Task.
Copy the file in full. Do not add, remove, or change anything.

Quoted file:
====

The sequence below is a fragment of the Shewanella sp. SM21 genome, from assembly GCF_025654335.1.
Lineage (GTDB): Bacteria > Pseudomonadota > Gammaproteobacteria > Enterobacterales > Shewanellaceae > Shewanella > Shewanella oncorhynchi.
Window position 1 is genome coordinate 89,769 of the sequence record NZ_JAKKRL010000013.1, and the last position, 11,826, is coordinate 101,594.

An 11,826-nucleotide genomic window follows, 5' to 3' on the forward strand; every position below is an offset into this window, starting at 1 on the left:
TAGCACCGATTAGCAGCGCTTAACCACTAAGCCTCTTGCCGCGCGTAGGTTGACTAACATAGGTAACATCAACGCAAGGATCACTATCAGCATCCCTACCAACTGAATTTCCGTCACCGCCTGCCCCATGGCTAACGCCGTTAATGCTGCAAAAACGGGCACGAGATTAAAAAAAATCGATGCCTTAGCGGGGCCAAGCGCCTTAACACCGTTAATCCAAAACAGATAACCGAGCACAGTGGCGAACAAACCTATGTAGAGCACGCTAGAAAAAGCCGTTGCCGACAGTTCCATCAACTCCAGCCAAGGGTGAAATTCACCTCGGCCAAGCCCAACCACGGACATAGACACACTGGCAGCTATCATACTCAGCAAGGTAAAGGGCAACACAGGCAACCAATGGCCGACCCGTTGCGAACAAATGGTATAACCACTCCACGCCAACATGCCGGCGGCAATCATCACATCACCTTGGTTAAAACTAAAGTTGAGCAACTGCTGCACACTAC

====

The sequence below is a fragment of the Shewanella sp. SM21 genome, from assembly GCF_025654335.1.
Lineage (GTDB): Bacteria > Pseudomonadota > Gammaproteobacteria > Enterobacterales > Shewanellaceae > Shewanella > Shewanella oncorhynchi.
Window position 1 is genome coordinate 89,769 of the sequence record NZ_JAKKRL010000013.1, and the last position, 11,826, is coordinate 101,594.

An 11,826-nucleotide genomic window follows, 5' to 3' on the forward strand; every position below is an offset into this window, starting at 1 on the left:
TAGCACCGATTAGCAGCGCTTAACCACTAAGCCTCTTGCCGCGCGTAGGTTGACTAACATAGGTAACATCAACGCAAGGATCACTATCAGCATCCCTACCAACTGAATTTCCGTCACCGCCTGCCCCATGGCTAACGCCGTTAATGCTGCAAAAACGGGCACGAGATTAAAAAAAATCGATGCCTTAGCGGGGCCAAGCGCCTTAACACCGTTAATCCAAAACAGATAACCGAGCACAGTGGCGAACAAACCTATGTAGAGCACGCTAGAAAAAGCCGTTGCCGACAGTTCCATCAACTCCAGCCAAGGGTGAAATTCACCTCGGCCAAGCCCAACCACGGACATAGACACACTGGCAGCTATCATACTCAGCAAGGTAAAGGGCAACACAGGCAACCAATGGCCGACCCGTTGCGAACAAATGGTATAACCACTCCACGCCAACATGCCGGCGGCAATCATCACATCACCTTGGTTAAAACTAAAGTTGAGCAACTGCTGCACACTAC